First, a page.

3 out of 4 stars
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Fascination with murder, especially when it is committed in succession by the same mysterious person, is a cultural phenomenon. Many viewers can't resist the allure of watching the story unfold, but what if your seven-year-old son was the victim? What if the perpetrator was also a victim of some sort?
Aasia Gale Stormm, MSP — "a Victim, Former Police Officer, Activist, Substance Abuse Therapist, Author, Entrepreneur, Radio Host, International Journalist, and Mother" — unearths these questions in her research-based non-fiction novel Exacerbate; From Victim to Killer. Her first book, Light in the Darkest Hours, explores the pain she felt after the brutal murder of her only son. This second book is more methodical, as it studies seven serial murderers and their social and psychological backgrounds. The first seven chapters profile each killer, followed by a welcome summary of the author's experience with murder, then a deeper exploration of religious elements and "PSystems" (a term Stormm created to describe how psychological systems, such as energy flow, manifest in physical systems, such as the endocrine system). Each chapter includes thoughtful study questions and a relevant anonymous poem.
At its core, Exacerbate; From Victim to Killer analyzes why some victimized people become violent while others do not. As Stormm herself expresses, "I wanted to want to kill them all." She couldn't. She largely credits this nonviolence — though not void of agonizing grief and rage — to her Christian faith. This is a substantial part of the book, as most of one chapter entirely consists of Bible verses, so non-Christian readers may not be able to relate as readily. Her personal mantra, for example, is Ephesians 6:13.
Stormm's voice is passionate yet calculated, reflecting her current doctoral studies in psychiatry. This book is only a preview of her dissertation; hopefully, another book with more findings will follow! My favorite part of the book was Stormm's personal but academic insight, such as her definition of murderers as "victimized perpetrators." This intentional description sheds light on the humanity of those who commit atrocious crimes; after all, they are still human. On the other hand, I craved more details. At over 400 standard pages, the book can't be expected to cover everything in depth, but I disliked that Stormm's illustrations of "characters" and events were somewhat lacking, even when describing her own trauma. However, this does make the book more accessible to sensitive readers who still want to understand the psychological foundation of killers. Perhaps this book could be split into several volumes, each diving deeper into the subject but maintaining an overarching theme and message.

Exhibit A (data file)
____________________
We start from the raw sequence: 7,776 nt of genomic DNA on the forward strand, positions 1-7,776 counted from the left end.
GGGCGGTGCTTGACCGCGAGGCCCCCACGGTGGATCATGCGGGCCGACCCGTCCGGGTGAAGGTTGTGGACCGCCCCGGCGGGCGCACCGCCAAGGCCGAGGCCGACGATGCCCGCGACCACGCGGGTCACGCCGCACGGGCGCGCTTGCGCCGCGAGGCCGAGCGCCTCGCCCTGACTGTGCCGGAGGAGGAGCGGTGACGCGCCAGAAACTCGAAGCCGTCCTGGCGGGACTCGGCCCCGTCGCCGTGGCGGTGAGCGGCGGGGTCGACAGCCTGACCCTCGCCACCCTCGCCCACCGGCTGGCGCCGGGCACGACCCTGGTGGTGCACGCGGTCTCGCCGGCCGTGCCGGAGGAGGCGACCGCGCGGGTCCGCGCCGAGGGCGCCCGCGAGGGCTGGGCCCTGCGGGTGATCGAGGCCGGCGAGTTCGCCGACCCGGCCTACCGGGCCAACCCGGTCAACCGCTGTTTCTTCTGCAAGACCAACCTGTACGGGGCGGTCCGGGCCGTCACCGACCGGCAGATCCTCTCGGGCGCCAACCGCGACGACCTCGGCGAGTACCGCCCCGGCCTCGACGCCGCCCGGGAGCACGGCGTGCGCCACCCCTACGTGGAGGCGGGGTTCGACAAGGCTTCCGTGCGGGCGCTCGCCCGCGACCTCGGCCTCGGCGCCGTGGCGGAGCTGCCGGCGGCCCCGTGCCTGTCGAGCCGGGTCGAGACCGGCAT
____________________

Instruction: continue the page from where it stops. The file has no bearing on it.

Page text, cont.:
Overall, I rate Exacerbate; From Victim to Killer 3 out of 4 stars. This book is an intellectual, well-organized analysis of victimization and subsequent violence or nonviolence. It contains no profanity and surprisingly minimal descriptions of violent and sexually explicit scenes, though I believe it is important to warn readers that some scenes include rape. Unfortunately, there were too many grammatical and typographical errors to ignore, mainly regarding formatting and punctuation. With some editorial polishing, many of this book's contents could be included in current psychiatric research. I'd recommend Exacerbate; From Victim to Killer to readers who love to explore murderous behaviors and the psyche, as well as to those who appreciate a story of resilience and the testing of emotional strength.
Exacerbate; From Victim to Killer
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